Here’s kind of a bit of feedback in a different way. WHQR has been honored as one of ten winners of the Coastal Entrepreneur of the Year Award, in the non-profit category. The awards are co-sponsored by the Greater Wilmington Business Journal and the Center for Innovation and Entrepreneurship at UNCW. We’ll receive our award at a breakfast next Tuesday at the Burney Center on the UNCW campus. The paper’s story about our award, “WHQR rebuilds station standing,” mentioned our recovery from crippling debt, the purchase of our facilities in 2014 and the expansion of our programming with the advent of Classical HQR. These and other moves, the paper noted, “engendered greater community confidence in the nonprofit’s future.” I’ll take that feedback any day. Congratulations and thanks to our wonderful staff, our supportive Board, and a community – that’s y’all – that never let us down.
Debbie Elliott wrote:
Anyone who thinks Diane Rehm is balanced should listen to the show [on Wednesday of this week]. Wow! She is really tearing into Bernie Sanders in a highly biased manner. Just sayin . . .!
Listener Nick wrote:
Since I moved from Raleigh I had a satellite subscription to listen to NPR all day without the classical music. I was impressed with the new format last year and began listening to your station. I was disappointed this week when you decided to repeat here and now at twelve and two instead of giving us a two-hour block of two different hours of one of the best shows in your line up. Is it a money issue? Please revert back to the former schedule.
I’m grateful to Nick and to another listener, Nancy, because Here and Now is a program we rarely hear about from listeners. Our scheduling of these midday program is largely driven by our desire to present as much local programming as possible, such as the expanded twice-a-week CoastLine at noon, plus 5 days a week of the North Carolina based State of Things at 1 pm. For technical reasons, running a different Hour 2 of Here and Now presents more challenges to operations. We are looking at how much the 2 pm “feed” of that show differs from the noon version and if we can address the issue in a workable way we will look at doing that.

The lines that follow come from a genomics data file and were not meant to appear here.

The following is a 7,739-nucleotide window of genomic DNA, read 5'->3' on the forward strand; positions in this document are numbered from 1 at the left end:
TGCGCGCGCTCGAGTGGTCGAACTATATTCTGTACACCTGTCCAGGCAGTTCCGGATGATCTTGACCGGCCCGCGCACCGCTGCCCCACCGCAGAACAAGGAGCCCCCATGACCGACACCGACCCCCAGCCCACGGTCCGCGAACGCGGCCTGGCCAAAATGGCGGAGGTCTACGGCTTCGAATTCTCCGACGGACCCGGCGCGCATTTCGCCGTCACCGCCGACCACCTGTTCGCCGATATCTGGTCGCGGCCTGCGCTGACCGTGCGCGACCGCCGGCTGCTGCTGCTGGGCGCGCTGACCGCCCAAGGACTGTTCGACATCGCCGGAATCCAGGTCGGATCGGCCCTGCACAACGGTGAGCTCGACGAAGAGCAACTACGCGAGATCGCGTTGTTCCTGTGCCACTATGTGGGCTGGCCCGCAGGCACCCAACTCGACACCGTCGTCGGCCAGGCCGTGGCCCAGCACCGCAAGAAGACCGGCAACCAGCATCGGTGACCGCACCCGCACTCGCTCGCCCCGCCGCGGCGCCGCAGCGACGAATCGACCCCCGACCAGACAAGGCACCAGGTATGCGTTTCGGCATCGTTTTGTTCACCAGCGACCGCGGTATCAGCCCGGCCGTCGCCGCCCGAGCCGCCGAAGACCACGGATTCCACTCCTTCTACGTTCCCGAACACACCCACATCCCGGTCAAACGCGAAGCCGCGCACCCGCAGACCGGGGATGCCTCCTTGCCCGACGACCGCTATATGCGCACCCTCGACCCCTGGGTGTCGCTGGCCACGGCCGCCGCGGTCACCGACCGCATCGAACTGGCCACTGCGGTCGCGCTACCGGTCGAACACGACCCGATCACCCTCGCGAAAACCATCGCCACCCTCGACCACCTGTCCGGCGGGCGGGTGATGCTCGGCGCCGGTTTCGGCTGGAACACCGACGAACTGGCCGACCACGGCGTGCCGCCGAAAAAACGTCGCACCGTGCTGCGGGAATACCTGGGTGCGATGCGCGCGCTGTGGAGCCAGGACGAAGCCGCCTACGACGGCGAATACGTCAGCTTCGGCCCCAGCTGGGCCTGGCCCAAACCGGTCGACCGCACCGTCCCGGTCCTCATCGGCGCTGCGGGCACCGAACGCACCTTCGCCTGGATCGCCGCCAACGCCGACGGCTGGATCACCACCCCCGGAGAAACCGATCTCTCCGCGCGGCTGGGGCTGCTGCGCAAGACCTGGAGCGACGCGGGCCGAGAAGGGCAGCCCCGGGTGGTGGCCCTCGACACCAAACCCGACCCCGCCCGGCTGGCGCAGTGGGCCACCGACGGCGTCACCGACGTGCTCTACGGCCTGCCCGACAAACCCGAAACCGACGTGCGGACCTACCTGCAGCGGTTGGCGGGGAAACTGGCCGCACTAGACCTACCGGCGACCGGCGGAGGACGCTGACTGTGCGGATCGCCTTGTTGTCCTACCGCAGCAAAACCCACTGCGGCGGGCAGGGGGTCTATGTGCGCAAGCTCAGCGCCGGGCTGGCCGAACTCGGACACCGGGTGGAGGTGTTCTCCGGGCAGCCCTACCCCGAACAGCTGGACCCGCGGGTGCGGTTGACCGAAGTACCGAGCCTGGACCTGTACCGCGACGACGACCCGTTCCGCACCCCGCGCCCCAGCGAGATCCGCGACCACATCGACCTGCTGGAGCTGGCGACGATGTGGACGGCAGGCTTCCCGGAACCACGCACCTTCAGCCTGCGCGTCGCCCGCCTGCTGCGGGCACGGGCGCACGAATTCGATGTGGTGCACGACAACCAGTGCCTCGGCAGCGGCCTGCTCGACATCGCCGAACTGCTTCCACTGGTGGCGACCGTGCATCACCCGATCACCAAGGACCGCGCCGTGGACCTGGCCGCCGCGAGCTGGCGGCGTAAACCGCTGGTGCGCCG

I faithfully listen to news stories on npr even though they are difficult to take in. I want to learn beyond my world here in Wilmington. On May the 8th, RadioLab had two great stories about assigning blame and judgement even in two cases where the horrible crime apparently said it all. They were excellent. They were followed by the story in This American Life where a woman finds out she was the victim of genital mutililation when she was a girl in Iran. The story of her father's death at the hands of the police in Iran also was very difficult to take in. I rarely have nightmares but I had a nightmare that night.
The next morning, there was an interview of a jounalist/writer about Syria. The descriptions of torture made me feel ill. I was just about ready to turn the radio off when Pat Marriott came on with a cheerful interview about a local non-profit. His cheery voice &, the reminder of the grass-roots movements afoot in Wilmington, was like a buoy with a cheery bell for my emotions. The contrast of the good things we have here was like day and night.
I know we love Pat mostly for his music contribution but I would love it if he could interview more locals. He is good at it and I would like to hear more of him.
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